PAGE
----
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Juan Hui• Timely Word •


By 14 November 2015September 26th, 2017No Comments

God’s primary agenda in the life of a believer is to conform the child into the likeness of His Son, Jesus Christ. No other word sums up His character in relationship to us like the word “forgiving”. The familiar verse taken from John 3:16 quotes, “For God so love the world that He gave His one and only Son, that whoever believes in Him shall not perish but have eternal life.” God loves His creation so dearly that He is willing to provide a way for amendments to be made, to forgive and redeem us through His own Son.

We never look more like Christ than when we forgive. Unparalleled joy and victory come from allowing Christ to do the unyielding thing with us. For many, perhaps nothing is more difficult than forgiving another. Forgiveness is our determined and our deliberate willingness to let something go. To release it from our possession. To be willing and ready for it to no longer occupy us. Forgiveness means letting it go to God. Letting it go from our power to His.

Forgiving is the ongoing act in which we agree with God over the matter, practice the mercy He’s extended to us and surrender the situation, the repercussions and the hurtful person to Him. Too many strongholds are connected to an unwillingness in our hearts to forgive. Left untreated, un-forgiveness becomes spiritual cancer. Bitterness takes root and since the root feeds the rest of the tree, every branch of our lives and every fruit on each limb ultimately becomes poisoned. The bottom line is un-forgiveness makes us sick. Always spiritually. Often emotionally and surprisingly often, physically. As such un-forgiveness qualifies as one of the most powerfully effective forms of bondage in any believer’s life. If you may recall, Jesus taught in one of His many parables. Peter asked the Lord how many times should he forgive his brothers and sisters who sin against him and Jesus replied seventy times seven (Matt 18:21-22). Now, we can understand that God’s unrelenting insistence on our forgiveness is for our own sake, not for the sake of the one who hurt us.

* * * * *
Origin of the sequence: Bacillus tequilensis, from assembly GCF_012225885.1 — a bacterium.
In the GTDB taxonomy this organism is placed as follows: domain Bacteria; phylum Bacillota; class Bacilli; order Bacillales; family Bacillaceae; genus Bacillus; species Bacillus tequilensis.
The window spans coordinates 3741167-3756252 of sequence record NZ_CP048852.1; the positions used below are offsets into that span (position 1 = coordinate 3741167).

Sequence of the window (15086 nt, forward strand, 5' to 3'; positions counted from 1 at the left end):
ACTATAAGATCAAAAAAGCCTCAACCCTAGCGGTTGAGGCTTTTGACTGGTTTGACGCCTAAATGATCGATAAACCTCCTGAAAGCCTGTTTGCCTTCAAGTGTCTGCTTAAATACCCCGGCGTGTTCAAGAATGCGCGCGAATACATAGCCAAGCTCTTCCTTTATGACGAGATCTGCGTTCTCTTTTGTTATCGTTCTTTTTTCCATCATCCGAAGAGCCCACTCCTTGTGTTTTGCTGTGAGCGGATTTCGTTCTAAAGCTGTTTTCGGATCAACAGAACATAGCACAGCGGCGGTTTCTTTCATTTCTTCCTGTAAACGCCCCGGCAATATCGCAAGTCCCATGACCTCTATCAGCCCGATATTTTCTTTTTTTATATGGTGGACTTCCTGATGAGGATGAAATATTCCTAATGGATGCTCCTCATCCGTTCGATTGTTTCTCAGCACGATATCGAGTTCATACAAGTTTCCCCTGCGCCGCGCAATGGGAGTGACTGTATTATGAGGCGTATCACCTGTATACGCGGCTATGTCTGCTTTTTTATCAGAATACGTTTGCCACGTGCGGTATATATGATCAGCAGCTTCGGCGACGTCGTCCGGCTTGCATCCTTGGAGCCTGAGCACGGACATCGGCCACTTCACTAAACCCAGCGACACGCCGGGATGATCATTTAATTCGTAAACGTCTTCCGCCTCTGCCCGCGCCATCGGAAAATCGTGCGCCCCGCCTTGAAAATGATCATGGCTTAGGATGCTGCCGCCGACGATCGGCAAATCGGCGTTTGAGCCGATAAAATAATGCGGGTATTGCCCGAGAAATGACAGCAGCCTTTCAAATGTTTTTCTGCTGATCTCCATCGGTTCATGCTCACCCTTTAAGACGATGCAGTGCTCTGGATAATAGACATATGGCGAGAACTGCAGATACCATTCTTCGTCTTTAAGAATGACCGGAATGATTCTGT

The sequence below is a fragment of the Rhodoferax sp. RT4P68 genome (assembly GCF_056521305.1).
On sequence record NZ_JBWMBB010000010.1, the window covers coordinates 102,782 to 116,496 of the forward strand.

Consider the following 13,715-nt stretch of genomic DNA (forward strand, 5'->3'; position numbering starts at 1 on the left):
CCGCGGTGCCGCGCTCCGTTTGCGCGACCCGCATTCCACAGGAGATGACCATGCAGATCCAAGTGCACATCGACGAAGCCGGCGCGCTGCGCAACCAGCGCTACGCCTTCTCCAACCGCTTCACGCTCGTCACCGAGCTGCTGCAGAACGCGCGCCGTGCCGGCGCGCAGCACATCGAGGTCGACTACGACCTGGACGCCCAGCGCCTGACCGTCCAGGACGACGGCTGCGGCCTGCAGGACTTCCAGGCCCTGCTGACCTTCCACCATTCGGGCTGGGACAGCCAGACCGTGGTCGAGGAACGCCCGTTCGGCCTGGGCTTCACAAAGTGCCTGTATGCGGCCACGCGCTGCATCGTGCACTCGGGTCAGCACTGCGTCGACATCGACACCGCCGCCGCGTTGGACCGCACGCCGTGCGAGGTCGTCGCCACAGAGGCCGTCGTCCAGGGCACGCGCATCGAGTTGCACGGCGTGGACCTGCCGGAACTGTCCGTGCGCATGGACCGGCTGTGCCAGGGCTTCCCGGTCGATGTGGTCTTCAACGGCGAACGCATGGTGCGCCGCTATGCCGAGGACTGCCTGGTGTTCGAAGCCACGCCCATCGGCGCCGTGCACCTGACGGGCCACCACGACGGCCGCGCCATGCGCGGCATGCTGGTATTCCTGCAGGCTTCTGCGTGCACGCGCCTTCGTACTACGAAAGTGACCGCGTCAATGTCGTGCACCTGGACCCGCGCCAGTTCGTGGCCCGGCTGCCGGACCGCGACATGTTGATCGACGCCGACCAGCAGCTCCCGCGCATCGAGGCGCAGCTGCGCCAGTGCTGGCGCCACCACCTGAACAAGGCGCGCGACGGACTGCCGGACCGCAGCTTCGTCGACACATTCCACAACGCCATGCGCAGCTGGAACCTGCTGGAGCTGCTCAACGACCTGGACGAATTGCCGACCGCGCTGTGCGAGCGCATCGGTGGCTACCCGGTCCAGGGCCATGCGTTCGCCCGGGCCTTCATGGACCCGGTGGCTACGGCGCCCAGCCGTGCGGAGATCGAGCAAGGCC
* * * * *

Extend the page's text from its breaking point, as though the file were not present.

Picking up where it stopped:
I would like to leave us with the end of the Lord’s Prayer as a reminder for us to take note of the consequential warning of a hardened and unforgiving heart. Where Jesus said, “For if you forgive others their trespasses, your heavenly Father will also forgive you, but if you do not forgive others their trespasses, neither will your Father forgive your trespasses.” (Matt 6:14-15).

By Juan Hui, Deacon (YCKC Bulletin 14&15 November 2015)